HAMPTON COUNTY, Ga. (WTOC) -Relief and recovery efforts are well underway in Hampton County. Several non-profits and community members came together to help the families affected by Monday’s deadly storm.
Nixville Baptist Church is one of several collection points for a number of essentials. One representative from the Salvation Army in Beaufort County came through to ask what’s needed.
Another non-profit out in the hardest-hit areas is the American Red Cross’ Lowcountry South Carolina chapter and damage assessment workers. One crew on Turner Expressway examined the damage in that area. They’re providing food to those affected, hygiene kits and temporary shelter. But in an era of COVID-19, that is being handled a little differently.
“It’s bad. There’s still people without power, I know the crews are working hard to restore it, " said Ashley Henyan, executive director of the American Red Cross of the Lowcountry. "But last night about 50 people stayed in Red Cross assisted sheltering. And in the case of how the world is right now, that means hotel rooms for the most part. Because we want to make sure that anyone that needs a safe place to stay has a safe place to stay, but that we’re also practicing social distancing for our clients and our volunteers.”
The number of those sheltered is now around 200.
In addition to encouraging families to take time to establish emergency plans, the American Red Cross is also asking for monetary donations, especially since costs to general operations have gone up since the COVID-19 pandemic began.
Tammy Thaxton is the director of Hampton County’s recreation department. But today, she became the director of Hampton County’s relief effort.
Within just a few hours of Monday’s tornado, Tammy got the word out: Hampton County needed help.
"Small towns are great about responding so I came back here to the rec center, went on Facebook, shot it out, people from all over shared it."
Immediately, people responded.
“Hampton County is first and foremost going to step up and take care of our own.”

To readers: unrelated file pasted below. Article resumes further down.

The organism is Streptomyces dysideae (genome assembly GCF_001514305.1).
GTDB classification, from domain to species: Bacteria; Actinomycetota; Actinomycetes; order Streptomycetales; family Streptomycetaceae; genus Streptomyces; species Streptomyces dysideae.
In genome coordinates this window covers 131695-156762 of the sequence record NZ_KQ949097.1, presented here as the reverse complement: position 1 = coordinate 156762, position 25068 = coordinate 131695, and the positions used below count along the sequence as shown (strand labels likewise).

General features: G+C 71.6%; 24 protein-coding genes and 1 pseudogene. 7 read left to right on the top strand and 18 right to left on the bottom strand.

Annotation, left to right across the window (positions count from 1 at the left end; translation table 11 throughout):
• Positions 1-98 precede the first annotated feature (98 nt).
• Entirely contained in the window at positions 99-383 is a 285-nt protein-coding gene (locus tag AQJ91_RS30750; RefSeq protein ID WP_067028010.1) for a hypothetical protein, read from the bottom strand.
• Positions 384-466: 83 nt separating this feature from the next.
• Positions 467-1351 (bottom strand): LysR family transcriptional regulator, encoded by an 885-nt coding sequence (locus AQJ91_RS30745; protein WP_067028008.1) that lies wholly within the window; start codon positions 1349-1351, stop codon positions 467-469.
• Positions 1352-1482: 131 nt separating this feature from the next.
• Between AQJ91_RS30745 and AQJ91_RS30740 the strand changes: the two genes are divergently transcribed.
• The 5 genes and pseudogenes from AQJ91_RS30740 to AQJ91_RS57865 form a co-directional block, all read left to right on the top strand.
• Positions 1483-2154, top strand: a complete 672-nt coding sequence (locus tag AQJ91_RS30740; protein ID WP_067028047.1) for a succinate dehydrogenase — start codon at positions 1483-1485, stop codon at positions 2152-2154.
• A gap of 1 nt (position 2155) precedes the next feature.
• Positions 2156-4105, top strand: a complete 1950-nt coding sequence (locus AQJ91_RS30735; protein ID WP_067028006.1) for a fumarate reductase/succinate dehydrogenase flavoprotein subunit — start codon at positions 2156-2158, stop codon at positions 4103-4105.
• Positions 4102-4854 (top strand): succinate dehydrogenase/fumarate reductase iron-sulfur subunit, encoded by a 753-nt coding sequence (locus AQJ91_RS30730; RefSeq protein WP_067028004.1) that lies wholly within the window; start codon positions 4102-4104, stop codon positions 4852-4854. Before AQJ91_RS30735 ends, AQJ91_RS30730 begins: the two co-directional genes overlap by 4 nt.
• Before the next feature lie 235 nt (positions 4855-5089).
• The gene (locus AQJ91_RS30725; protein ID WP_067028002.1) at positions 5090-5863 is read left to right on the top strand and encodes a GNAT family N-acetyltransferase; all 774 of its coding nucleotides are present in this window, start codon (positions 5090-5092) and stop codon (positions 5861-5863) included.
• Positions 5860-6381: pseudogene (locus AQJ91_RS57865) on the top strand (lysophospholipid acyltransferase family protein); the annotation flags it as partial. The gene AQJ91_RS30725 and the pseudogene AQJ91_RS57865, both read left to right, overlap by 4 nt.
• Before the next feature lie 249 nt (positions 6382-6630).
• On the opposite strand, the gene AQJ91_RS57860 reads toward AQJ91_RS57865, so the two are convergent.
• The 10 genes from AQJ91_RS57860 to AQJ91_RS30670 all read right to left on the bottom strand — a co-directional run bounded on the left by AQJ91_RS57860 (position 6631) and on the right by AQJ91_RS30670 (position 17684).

They say it’s because they love the community.
"Hampton County always sticks together. No matter what it is. "
“I was the one that said I was going to leave and not come back and it just so happens I came back. Earlier, last month, I moved home to Hampton. So what better time to be back home to help my Hometown community,” said volunteer Tonya McQuira.
They're trying to socially distance while stepping up to help.
“Some have masks some don’t. So it’s definitely not the safest. Everybody is wearing gloves.”
But they say they’re focused on people’s needs.
“We got a stage full of clothes, and they are separating them by size, by gender, all the stuff. We’ve got diapers, wipes, this kind of thing. People are just giving.”
The group is going property by property through the tornadoes path with a check list.
“What are your personal urgent needs? And they’ve been filling them out. We get them back, we fill their orders, and we take it to them.”
Even holding onto some items for a few days.
“I had people from Bluffton, Hilton Head, calling me and saying they’ll bring up supplies by Friday – so people that are rushing in now, it won’t be dwindled out.”
All to help the community.
“We try to be positive and have and faith in God that we will get through this, and we will get through this.”
Neighbors are also stepping up to help.
“They are helping us get, clear away. This tornado tore up my whole house. So I can at least get a car out of here," said Lorraine Roberts who’s house was destroyed.
“Here we are just trying to gain access to this Dash there’s a house back there somewhere and we are trying to get to their vehicle," said off-duty Burton Fire Captain Bobby Davidson.
Bobby Davidson lives in Hampton County and works in Beaufort County for the Burton Fire District. His house is less than a mile from the tornado’s path.
“I got off duty and had someone cover my shift for me. And when I got up here it was unbelievable. We are just trying to help people out, people who have lost almost nothing and 100 yards away people who have lost everything and don’t have anything.”
Tuesday he and a crew of off-duty Burton Fire District fireman have devoted their time to helping those who don’t know what steps to take next.
“We have four people, four guys and my wife. And we have four chainsaws. And we just show up. If we see where there may be a problem or there is not enough work getting a lot done, we stop and offer. And then we just go to work whatever they need.”
It’s that generosity that is bringing survivors to tears.
“You don’t never know until something like this happens just how much a neighborhood can pull together. How well everyone loves each other it’s just, it’s amazing. It’s really amazing.”
Other municipalities are also pitching in, because the damage in Hampton County is widespread, everyone understands it’s a team effort.
“Right now there are four here, yesterday we had quite a few also and there are more coming. So they are bringing supplies, bringing clothes, I believe the drop off point is in Burnsville so, that’s where we’re at right now.”
The cleanup in Hampton County will likely last four weeks, but the people say it’s not about making sure everything immediately goes back to normal, it’s about making sure they have what they need right now so they can move forward.
If you’d like to help through donations of volunteer work, call 803.914.2167